Today is January 29, 2020 -

Hollis Hills Bayside Jewish Center

A Jewish Community Built on Caring, Prayer and Learning

210-10 Union Turnpike, Hollis Hills, NY 11364
(718) 776-3500

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Shabbat Shemot 5780

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When we think of spirituality, we usually think of things ephemeral and esoteric. The term itself is based on a word, spirit, that is intangible and therefore not subject to the rules that apply to concrete and tangible things. That would lead one to think that there is little-to-no connection between the spirit and the body.

One kabbalistic commentator on the Torah, Meir ben Halifa Bikayam, thought otherwise. He explored a verse from early in our Torah portion, Shemot, that uses puzzling language: “But the Israelites were fertile and prolific; they multiplied and increased greatly, so that the land was filled [with] them” (Exodus 1:7). Notice the word in parentheses; that’s because the Hebrew says Vatimalei ha-artez otam, which means literally that “the land filled them.”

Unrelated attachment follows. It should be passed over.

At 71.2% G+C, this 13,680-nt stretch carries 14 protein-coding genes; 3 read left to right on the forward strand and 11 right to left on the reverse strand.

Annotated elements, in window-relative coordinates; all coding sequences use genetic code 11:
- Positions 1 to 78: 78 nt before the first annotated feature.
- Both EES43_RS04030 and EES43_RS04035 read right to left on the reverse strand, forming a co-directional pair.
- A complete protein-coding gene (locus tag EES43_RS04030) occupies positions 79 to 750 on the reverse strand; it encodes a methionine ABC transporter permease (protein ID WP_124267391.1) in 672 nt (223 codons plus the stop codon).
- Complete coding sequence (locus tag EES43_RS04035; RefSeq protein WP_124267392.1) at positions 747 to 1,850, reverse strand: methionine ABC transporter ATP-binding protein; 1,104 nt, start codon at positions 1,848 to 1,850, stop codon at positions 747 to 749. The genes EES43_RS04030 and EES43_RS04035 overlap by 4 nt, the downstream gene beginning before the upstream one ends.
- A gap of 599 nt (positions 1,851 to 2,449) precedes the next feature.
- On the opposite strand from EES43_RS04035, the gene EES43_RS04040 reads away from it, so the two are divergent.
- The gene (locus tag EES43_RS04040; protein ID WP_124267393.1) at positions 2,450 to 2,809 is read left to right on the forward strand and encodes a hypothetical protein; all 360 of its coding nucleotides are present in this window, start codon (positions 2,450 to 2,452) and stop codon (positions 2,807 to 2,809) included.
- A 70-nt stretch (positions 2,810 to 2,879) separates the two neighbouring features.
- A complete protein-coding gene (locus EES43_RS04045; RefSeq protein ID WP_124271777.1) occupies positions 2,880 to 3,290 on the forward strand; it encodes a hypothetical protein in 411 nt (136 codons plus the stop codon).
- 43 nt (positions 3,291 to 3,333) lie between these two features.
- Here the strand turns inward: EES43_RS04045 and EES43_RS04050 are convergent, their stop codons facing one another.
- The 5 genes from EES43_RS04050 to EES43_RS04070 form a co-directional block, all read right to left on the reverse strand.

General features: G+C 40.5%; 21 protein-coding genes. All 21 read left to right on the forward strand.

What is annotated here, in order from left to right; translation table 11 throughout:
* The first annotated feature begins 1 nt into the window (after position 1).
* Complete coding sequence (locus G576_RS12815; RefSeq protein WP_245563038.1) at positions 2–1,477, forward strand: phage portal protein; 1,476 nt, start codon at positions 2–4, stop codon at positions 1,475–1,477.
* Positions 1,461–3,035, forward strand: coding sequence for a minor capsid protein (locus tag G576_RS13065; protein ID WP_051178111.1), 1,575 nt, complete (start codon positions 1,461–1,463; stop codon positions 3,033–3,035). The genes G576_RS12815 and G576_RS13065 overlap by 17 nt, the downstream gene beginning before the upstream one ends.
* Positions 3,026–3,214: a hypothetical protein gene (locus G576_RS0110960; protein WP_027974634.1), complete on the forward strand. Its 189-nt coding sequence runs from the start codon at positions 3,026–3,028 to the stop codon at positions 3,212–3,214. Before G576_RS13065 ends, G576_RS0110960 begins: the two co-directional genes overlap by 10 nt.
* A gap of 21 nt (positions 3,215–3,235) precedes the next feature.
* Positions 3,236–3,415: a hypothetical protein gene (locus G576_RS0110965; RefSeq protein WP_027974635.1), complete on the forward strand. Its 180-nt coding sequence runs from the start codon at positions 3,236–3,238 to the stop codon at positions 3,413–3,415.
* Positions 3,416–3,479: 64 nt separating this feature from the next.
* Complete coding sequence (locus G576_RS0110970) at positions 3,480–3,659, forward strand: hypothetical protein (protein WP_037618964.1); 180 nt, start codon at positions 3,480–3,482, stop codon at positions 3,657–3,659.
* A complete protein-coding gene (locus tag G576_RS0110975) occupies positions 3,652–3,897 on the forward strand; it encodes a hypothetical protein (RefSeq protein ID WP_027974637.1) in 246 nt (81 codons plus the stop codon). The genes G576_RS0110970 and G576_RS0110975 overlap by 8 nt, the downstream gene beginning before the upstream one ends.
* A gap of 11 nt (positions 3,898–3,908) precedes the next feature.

In his commentary on the Torah called Me-orei Or, Bikayam (who lived in Turkey in the 18th century and was likely a disciple of the charlatan messianic leader Shabbetai Tzvi) uses classic kabbalistic motifs to argue that Jewish spirituality requires a healthy physical component. On Shabbat morning, we’ll look at his commentary, which should inspire us to appreciate this week’s Lunch and Learn on a serious public health concern.

Wishing you a Shabbat Shalom, 

Rabbi David Wise